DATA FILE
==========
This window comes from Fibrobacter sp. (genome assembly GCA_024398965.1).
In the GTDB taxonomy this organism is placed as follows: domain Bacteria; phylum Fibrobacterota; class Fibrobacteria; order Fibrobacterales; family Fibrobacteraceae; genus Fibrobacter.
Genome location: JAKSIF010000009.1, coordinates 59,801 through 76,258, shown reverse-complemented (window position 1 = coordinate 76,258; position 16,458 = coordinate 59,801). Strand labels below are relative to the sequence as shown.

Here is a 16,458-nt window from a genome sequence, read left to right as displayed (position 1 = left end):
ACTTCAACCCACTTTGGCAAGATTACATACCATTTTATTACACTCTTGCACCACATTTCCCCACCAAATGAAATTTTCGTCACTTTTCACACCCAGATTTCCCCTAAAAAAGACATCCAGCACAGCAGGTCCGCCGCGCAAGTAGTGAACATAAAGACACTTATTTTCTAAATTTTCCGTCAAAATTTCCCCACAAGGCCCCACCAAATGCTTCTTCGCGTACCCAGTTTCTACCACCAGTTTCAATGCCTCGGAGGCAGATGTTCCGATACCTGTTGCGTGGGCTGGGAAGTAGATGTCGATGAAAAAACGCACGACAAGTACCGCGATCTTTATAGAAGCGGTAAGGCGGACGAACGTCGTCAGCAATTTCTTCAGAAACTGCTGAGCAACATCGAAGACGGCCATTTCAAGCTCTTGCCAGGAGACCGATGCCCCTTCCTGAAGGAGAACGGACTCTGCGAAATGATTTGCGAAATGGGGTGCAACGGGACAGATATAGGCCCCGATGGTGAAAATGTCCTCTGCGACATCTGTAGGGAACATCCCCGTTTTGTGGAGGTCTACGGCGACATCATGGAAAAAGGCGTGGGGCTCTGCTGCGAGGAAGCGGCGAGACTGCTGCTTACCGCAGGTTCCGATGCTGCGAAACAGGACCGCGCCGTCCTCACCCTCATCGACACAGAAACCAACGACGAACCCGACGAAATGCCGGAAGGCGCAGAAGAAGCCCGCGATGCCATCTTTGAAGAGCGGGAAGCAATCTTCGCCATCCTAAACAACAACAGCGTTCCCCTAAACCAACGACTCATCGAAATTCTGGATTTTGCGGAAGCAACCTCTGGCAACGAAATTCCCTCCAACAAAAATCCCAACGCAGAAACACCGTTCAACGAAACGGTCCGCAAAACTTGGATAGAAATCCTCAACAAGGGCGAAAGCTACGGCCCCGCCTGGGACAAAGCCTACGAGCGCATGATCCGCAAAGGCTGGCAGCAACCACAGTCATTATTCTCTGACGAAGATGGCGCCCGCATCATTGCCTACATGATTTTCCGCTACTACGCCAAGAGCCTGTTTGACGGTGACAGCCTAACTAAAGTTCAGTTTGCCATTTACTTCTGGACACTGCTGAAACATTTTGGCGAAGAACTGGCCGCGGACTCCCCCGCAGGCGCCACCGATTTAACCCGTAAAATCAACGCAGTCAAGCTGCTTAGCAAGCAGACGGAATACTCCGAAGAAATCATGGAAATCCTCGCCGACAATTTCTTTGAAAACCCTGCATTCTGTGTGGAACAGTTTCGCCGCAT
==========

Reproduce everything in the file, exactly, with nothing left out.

This window comes from Fibrobacter sp. (genome assembly GCA_024398965.1).
In the GTDB taxonomy this organism is placed as follows: domain Bacteria; phylum Fibrobacterota; class Fibrobacteria; order Fibrobacterales; family Fibrobacteraceae; genus Fibrobacter.
Genome location: JAKSIF010000009.1, coordinates 59,801 through 76,258, shown reverse-complemented (window position 1 = coordinate 76,258; position 16,458 = coordinate 59,801). Strand labels below are relative to the sequence as shown.

Here is a 16,458-nt window from a genome sequence, read left to right as displayed (position 1 = left end):
ACTTCAACCCACTTTGGCAAGATTACATACCATTTTATTACACTCTTGCACCACATTTCCCCACCAAATGAAATTTTCGTCACTTTTCACACCCAGATTTCCCCTAAAAAAGACATCCAGCACAGCAGGTCCGCCGCGCAAGTAGTGAACATAAAGACACTTATTTTCTAAATTTTCCGTCAAAATTTCCCCACAAGGCCCCACCAAATGCTTCTTCGCGTACCCAGTTTCTACCACCAGTTTCAATGCCTCGGAGGCAGATGTTCCGATACCTGTTGCGTGGGCTGGGAAGTAGATGTCGATGAAAAAACGCACGACAAGTACCGCGATCTTTATAGAAGCGGTAAGGCGGACGAACGTCGTCAGCAATTTCTTCAGAAACTGCTGAGCAACATCGAAGACGGCCATTTCAAGCTCTTGCCAGGAGACCGATGCCCCTTCCTGAAGGAGAACGGACTCTGCGAAATGATTTGCGAAATGGGGTGCAACGGGACAGATATAGGCCCCGATGGTGAAAATGTCCTCTGCGACATCTGTAGGGAACATCCCCGTTTTGTGGAGGTCTACGGCGACATCATGGAAAAAGGCGTGGGGCTCTGCTGCGAGGAAGCGGCGAGACTGCTGCTTACCGCAGGTTCCGATGCTGCGAAACAGGACCGCGCCGTCCTCACCCTCATCGACACAGAAACCAACGACGAACCCGACGAAATGCCGGAAGGCGCAGAAGAAGCCCGCGATGCCATCTTTGAAGAGCGGGAAGCAATCTTCGCCATCCTAAACAACAACAGCGTTCCCCTAAACCAACGACTCATCGAAATTCTGGATTTTGCGGAAGCAACCTCTGGCAACGAAATTCCCTCCAACAAAAATCCCAACGCAGAAACACCGTTCAACGAAACGGTCCGCAAAACTTGGATAGAAATCCTCAACAAGGGCGAAAGCTACGGCCCCGCCTGGGACAAAGCCTACGAGCGCATGATCCGCAAAGGCTGGCAGCAACCACAGTCATTATTCTCTGACGAAGATGGCGCCCGCATCATTGCCTACATGATTTTCCGCTACTACGCCAAGAGCCTGTTTGACGGTGACAGCCTAACTAAAGTTCAGTTTGCCATTTACTTCTGGACACTGCTGAAACATTTTGGCGAAGAACTGGCCGCGGACTCCCCCGCAGGCGCCACCGATTTAACCCGTAAAATCAACGCAGTCAAGCTGCTTAGCAAGCAGACGGAATACTCCGAAGAAATCATGGAAATCCTCGCCGACAATTTCTTTGAAAACCCTGCATTCTGTGTGGAACAGTTTCGCCGCAT